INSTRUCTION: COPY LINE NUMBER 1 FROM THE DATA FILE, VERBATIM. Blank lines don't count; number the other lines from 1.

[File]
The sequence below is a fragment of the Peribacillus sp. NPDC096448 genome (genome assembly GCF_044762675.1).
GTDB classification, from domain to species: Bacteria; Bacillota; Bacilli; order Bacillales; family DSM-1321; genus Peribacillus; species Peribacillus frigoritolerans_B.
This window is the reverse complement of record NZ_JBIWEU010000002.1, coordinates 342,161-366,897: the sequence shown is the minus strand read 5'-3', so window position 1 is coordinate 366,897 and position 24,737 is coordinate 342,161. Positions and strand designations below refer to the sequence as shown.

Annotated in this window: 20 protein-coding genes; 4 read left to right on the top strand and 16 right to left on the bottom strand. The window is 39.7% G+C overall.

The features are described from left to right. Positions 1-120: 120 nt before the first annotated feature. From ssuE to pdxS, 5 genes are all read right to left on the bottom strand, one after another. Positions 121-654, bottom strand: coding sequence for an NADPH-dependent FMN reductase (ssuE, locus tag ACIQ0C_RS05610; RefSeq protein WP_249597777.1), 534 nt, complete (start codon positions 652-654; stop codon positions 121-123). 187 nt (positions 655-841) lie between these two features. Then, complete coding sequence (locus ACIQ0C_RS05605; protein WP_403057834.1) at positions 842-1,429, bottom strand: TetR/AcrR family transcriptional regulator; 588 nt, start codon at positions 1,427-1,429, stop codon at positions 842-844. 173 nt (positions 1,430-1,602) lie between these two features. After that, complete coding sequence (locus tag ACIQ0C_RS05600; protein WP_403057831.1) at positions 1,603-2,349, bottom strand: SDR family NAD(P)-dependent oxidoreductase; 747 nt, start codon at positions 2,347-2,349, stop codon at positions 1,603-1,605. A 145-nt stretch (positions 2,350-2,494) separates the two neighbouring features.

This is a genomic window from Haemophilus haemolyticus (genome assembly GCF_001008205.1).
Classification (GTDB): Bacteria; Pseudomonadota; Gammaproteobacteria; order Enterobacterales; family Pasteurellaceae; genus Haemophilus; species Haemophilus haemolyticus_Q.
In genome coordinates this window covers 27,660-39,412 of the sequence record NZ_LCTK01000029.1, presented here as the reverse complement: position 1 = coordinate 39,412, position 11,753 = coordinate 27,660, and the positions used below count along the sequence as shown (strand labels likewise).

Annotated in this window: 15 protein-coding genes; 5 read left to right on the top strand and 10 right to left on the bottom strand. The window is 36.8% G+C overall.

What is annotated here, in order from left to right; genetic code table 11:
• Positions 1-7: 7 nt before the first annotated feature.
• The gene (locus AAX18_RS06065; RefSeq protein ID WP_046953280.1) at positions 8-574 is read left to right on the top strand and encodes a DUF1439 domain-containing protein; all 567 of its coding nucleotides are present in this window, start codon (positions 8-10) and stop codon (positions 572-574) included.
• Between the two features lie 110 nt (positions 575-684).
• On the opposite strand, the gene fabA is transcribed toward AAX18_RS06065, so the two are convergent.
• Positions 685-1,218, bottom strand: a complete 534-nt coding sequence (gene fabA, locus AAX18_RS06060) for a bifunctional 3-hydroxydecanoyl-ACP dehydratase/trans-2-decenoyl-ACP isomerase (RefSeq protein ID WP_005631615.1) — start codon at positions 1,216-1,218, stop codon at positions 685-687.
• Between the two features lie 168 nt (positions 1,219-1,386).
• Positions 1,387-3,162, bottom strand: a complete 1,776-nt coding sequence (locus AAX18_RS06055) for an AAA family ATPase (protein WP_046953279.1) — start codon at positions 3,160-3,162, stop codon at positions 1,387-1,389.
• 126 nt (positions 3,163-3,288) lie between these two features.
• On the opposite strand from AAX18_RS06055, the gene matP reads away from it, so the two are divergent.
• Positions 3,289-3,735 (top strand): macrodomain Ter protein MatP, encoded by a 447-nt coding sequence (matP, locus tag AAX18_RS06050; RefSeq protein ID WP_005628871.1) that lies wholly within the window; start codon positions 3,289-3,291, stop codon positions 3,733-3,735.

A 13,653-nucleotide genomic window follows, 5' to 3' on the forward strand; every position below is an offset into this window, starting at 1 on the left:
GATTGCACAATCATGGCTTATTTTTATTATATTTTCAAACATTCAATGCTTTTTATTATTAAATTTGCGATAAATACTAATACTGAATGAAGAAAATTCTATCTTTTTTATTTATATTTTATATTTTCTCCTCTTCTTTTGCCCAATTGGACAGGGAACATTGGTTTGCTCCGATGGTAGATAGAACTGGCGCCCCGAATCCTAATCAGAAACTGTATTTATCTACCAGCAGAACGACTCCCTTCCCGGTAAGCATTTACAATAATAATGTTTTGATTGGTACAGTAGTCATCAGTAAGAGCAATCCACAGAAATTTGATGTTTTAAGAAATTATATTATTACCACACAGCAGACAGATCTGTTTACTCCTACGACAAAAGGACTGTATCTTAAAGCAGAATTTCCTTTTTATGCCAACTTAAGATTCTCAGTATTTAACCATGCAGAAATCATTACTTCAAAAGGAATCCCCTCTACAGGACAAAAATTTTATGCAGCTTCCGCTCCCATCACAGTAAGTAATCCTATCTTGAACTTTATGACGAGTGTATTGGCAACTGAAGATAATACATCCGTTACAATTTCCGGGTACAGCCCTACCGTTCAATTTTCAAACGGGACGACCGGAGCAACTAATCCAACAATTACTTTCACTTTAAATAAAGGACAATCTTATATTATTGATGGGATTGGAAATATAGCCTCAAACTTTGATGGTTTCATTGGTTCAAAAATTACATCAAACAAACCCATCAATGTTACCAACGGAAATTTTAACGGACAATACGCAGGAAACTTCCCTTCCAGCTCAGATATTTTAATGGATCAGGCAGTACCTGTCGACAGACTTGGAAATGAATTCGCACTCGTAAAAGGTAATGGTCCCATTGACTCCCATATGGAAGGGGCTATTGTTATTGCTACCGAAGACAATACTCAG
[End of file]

The sequence below is a fragment of the Peribacillus sp. NPDC096448 genome (genome assembly GCF_044762675.1).